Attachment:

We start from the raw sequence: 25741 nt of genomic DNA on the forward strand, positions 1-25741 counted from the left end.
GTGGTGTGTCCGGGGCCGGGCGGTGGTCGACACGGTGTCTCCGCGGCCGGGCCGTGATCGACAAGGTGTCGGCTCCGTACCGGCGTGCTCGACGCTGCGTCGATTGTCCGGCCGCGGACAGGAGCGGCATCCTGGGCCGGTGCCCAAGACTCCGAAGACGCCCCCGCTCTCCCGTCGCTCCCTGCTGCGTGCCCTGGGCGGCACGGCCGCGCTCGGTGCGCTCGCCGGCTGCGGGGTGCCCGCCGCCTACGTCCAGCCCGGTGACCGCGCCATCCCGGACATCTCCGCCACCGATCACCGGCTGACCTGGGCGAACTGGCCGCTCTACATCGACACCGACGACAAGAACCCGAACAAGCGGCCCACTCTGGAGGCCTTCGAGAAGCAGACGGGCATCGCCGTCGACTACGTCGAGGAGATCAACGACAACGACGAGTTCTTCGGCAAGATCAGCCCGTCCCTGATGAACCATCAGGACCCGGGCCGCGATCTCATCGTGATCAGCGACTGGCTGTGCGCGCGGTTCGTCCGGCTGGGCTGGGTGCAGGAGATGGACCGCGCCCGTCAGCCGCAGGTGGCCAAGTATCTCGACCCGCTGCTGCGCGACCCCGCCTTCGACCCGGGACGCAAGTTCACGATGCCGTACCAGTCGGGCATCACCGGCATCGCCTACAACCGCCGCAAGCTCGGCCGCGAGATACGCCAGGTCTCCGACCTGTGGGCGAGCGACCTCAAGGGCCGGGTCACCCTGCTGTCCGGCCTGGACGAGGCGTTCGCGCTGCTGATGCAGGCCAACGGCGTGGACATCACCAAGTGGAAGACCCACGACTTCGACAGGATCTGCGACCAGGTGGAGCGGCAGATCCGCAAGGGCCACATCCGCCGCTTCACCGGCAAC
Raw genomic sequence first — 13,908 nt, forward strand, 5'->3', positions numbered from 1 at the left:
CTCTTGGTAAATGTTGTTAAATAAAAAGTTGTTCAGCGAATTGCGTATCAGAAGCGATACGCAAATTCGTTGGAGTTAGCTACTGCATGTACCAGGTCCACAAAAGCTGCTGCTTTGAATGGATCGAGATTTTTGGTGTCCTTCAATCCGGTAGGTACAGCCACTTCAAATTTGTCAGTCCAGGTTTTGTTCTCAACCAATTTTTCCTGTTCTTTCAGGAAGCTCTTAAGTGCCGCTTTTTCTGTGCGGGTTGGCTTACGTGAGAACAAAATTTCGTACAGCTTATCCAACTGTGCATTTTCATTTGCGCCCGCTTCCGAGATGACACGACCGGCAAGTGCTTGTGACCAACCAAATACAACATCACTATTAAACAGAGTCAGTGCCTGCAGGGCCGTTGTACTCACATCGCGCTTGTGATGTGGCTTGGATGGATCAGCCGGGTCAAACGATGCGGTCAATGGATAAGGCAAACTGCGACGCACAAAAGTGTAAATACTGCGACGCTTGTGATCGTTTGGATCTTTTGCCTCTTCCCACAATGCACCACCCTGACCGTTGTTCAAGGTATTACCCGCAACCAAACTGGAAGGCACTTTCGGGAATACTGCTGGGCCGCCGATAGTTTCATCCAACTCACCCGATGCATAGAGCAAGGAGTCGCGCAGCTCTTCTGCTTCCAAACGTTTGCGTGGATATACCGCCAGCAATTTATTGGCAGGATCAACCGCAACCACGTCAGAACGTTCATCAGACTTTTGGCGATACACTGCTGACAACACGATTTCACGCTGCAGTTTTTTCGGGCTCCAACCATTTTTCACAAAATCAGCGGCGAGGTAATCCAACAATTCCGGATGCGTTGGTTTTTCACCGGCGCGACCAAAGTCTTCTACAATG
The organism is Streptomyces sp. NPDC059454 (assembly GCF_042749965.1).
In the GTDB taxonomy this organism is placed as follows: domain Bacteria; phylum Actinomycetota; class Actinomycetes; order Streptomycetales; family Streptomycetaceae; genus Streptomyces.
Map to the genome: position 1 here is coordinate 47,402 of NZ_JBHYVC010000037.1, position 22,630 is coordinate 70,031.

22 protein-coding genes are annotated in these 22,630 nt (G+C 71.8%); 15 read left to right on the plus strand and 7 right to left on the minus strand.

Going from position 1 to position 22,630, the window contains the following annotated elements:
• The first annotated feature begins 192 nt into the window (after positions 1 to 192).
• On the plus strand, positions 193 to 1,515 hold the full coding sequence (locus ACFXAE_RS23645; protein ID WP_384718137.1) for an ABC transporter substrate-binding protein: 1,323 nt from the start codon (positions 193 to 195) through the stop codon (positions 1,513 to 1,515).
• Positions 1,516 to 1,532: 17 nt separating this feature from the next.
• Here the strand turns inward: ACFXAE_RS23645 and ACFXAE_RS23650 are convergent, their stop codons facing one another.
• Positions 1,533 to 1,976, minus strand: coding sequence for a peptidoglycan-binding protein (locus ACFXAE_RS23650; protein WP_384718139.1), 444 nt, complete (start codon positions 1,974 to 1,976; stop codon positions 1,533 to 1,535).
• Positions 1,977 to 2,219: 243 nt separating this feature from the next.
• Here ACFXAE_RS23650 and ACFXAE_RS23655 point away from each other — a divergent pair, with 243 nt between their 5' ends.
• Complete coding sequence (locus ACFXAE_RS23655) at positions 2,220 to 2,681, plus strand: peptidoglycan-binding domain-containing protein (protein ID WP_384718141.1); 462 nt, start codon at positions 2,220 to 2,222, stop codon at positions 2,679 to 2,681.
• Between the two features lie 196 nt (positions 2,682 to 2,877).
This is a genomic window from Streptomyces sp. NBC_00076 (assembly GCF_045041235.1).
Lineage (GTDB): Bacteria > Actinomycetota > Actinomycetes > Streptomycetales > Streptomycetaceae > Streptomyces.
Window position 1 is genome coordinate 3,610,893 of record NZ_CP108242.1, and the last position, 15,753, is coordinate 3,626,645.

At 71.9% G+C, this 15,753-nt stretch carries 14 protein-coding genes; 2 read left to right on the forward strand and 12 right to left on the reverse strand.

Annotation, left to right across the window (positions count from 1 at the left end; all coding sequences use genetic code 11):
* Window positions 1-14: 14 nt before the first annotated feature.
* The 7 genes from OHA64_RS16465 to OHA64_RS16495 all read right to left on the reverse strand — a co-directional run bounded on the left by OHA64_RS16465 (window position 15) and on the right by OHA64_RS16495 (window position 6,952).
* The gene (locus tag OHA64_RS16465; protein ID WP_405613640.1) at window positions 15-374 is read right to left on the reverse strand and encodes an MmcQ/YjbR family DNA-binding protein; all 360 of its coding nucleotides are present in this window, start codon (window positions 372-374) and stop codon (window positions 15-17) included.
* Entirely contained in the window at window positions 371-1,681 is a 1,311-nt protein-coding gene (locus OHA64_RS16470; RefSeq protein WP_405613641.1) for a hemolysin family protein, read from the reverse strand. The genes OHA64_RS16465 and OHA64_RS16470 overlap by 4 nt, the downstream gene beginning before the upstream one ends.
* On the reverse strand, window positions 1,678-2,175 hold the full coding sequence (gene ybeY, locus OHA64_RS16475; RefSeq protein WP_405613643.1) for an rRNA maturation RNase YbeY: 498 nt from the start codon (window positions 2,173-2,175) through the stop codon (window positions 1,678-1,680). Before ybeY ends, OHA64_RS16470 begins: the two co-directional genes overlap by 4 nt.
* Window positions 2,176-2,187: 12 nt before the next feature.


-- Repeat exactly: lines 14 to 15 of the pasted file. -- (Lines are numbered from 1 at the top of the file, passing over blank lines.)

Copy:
• Positions 1,533 to 1,976, minus strand: coding sequence for a peptidoglycan-binding protein (locus ACFXAE_RS23650; protein WP_384718139.1), 444 nt, complete (start codon positions 1,974 to 1,976; stop codon positions 1,533 to 1,535).
• Positions 1,977 to 2,219: 243 nt separating this feature from the next.